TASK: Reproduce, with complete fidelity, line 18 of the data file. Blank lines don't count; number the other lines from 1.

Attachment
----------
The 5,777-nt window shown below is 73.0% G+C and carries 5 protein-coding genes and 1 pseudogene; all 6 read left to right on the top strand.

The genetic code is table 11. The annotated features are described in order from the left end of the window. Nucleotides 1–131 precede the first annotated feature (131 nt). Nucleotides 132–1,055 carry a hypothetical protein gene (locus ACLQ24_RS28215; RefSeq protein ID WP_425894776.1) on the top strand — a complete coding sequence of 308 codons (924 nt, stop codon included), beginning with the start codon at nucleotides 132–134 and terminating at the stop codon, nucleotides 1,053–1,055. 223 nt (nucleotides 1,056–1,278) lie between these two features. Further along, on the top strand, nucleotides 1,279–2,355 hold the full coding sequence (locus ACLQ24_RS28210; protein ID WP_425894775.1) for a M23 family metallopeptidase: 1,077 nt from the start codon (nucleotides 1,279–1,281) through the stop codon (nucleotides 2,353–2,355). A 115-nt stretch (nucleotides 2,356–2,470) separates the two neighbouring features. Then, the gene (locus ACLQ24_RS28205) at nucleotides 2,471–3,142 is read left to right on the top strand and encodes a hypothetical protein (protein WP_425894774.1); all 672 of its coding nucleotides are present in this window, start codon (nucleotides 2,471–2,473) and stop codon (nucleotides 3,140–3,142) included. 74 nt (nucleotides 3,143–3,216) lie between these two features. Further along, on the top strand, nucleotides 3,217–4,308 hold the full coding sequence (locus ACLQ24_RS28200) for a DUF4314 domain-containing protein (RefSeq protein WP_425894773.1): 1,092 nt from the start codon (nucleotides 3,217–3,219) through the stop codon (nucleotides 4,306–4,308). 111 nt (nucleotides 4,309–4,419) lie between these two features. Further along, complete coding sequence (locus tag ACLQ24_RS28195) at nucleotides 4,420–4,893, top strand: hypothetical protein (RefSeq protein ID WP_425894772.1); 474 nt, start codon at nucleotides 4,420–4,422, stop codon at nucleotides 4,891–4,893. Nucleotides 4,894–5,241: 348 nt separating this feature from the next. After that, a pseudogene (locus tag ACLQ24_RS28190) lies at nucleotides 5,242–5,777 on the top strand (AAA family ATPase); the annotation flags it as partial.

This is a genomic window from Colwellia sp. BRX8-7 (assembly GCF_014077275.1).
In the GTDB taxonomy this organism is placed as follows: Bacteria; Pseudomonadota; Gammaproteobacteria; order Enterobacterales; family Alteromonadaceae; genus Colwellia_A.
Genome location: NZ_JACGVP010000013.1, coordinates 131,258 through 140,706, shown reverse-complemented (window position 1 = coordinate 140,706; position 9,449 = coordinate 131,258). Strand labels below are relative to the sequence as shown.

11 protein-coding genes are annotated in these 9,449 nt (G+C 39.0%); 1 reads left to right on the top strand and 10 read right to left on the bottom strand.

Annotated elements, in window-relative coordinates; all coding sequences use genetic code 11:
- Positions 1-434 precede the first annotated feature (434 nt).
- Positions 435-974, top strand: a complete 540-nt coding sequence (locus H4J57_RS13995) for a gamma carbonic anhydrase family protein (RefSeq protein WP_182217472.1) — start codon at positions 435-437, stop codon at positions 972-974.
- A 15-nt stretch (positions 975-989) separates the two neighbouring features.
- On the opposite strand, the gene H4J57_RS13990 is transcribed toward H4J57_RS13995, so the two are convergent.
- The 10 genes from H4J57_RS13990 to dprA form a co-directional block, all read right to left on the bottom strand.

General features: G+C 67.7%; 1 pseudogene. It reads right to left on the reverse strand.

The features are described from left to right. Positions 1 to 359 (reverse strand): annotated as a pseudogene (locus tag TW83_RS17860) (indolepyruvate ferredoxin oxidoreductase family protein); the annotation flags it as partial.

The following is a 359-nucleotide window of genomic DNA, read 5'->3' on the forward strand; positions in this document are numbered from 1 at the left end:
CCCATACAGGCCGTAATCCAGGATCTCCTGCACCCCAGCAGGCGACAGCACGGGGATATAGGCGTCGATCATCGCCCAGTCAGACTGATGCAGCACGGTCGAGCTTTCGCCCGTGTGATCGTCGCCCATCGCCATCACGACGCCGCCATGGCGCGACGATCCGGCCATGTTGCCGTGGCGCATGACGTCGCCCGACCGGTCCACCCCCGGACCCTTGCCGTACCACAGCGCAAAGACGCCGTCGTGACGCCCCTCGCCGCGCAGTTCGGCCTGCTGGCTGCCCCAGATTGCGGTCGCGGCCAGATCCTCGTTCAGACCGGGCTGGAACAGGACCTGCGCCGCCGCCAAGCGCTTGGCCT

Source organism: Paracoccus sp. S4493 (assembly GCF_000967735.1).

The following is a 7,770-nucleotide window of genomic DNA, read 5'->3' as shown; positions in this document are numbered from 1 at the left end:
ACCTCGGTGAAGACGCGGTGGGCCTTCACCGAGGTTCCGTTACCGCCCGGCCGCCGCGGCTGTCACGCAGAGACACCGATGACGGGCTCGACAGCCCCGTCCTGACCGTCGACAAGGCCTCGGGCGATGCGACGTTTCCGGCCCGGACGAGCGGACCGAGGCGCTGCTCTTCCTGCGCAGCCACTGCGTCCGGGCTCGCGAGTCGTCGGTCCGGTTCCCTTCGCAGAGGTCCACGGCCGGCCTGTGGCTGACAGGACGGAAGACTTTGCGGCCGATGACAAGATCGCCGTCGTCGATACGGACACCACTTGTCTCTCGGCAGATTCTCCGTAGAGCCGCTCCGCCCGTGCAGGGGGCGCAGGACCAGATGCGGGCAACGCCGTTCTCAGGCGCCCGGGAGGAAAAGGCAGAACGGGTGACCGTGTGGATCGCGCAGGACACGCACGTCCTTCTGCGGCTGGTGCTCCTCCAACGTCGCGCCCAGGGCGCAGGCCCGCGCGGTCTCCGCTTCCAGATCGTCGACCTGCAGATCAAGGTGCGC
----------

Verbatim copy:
The following is a 7,770-nucleotide window of genomic DNA, read 5'->3' as shown; positions in this document are numbered from 1 at the left end: